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Ben Stokes’ Record-Breaking Innings Reaffirms England’s World Cup Potential

In an alternate scenario, Ben Stokes would have been on the golf course this week. Originally not part of England’s one-day team, Stokes had plans to participate in the BMW PGA Championship at Wentworth, set to commence on Thursday. However, following his return to one-day cricket, Stokes found himself facing New Zealand’s bowling attack and smashing an astonishing 182 runs, setting a new record for the highest score by an England batter in a One-Day International (ODI).

Reflecting on missing the PGA Championship, Stokes humorously remarked, “I was a bit sour about that. I basically played golf today, so I was alright.”

Less than two months ago, beneath the stands at The Oval, Stokes had avoided a barrage of questions from journalists about his post-Ashes plans. At the time, he had declared that he wouldn’t make himself available for the World Cup, citing a need to address his left knee’s issues. However, it turned out to be a clever ruse, as Stokes had already set in motion his return to ODIs in preparation for England’s title defense in the upcoming World Cup in India.

Stokes, known for his cool composure in high-pressure situations, maintained a poker face throughout the deception. “It was, wasn’t it?” he admitted. “I’d been asked a lot about my knee over a long period of time. I knew that I’d be playing in these games and potentially the World Cup. I said that to put you all off the radar.”

Despite his knee troubles, Stokes now contributes primarily as a batsman rather than an all-rounder. His dazzling performance at The Oval only reinforced why Captain Jos Buttler values him for the World Cup. Focusing solely on his batting, unburdened by the challenges of bowling, makes Stokes an even more formidable asset.

Stokes batted at number four in the England lineup for only the tenth time in his 108-match ODI career. With this added responsibility, he delivered the second-highest score by a batter at number four or lower in the history of men’s ODIs, second only to West Indian legend Viv Richards’ remarkable 189 not out against England at Old Trafford in 1984.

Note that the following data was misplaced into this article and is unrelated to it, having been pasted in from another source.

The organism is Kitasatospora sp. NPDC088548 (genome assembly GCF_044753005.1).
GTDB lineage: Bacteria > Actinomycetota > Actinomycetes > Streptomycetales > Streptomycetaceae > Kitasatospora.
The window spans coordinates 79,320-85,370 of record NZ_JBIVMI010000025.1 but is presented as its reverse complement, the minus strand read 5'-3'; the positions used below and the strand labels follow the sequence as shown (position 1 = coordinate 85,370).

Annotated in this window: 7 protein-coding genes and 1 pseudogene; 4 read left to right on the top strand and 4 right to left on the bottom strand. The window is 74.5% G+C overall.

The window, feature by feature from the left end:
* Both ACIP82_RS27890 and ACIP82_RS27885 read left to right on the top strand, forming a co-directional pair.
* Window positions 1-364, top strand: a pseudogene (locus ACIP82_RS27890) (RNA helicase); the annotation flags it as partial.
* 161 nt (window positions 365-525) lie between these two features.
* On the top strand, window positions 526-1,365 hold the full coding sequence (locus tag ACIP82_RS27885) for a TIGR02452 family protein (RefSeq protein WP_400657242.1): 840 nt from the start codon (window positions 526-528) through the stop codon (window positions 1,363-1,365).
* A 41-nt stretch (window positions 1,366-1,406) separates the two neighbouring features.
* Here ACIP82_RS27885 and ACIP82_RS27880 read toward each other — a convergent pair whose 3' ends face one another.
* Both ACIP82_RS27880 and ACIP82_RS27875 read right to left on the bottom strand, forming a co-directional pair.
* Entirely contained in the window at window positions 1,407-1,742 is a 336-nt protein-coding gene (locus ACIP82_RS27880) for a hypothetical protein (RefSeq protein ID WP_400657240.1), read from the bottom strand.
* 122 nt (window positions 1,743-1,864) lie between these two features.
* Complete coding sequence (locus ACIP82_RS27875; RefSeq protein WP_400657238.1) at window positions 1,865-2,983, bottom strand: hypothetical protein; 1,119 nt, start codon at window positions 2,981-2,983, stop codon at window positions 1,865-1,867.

Stokes acknowledged the clarity he now has in his role as a batter and stated, “It’s the first time I’ve been clear in my mind that is the one thing I can focus on.” Previously, he had been grappling with the uncertainty of his bowling capabilities, which is no longer a concern. This newfound clarity facilitated Stokes in achieving his fastest ODI century, taking just 76 balls and marking his first ODI century since 2017. He smashed 15 fours and nine sixes, helping England post 368 runs and secure a convincing 181-run victory, giving them a 2-1 series lead.

His record-breaking performance against New Zealand, the country of his birth, brought back memories of his heroic performance in the 2019 World Cup final. This time, Stokes reached new heights with the bat, firmly establishing his prowess.

While New Zealand may be weary of facing the player who could have represented them (as a Black Cap) rather than England, coach Gary Stead graciously acknowledged his admiration for Stokes’ batting. He remarked, “I’d rather he gets his runs now than on 5 October,” referring to the World Cup opener between the two sides in Ahmedabad next month.

Stokes recognizes the challenges of returning to this format, stating, “It’s obviously been a while since playing this format. It’s not as easy as it sounds to just come back and start playing again.” However, his performance at The Oval affirmed his ability to adapt to the dynamics of 50-over cricket.

In declaring his availability for one-day internationals and delivering a quintessential “Stokesian” performance, Ben Stokes has made a resounding statement – he is back. For England, this means another World Cup campaign where the realm of possibilities knows no bounds.

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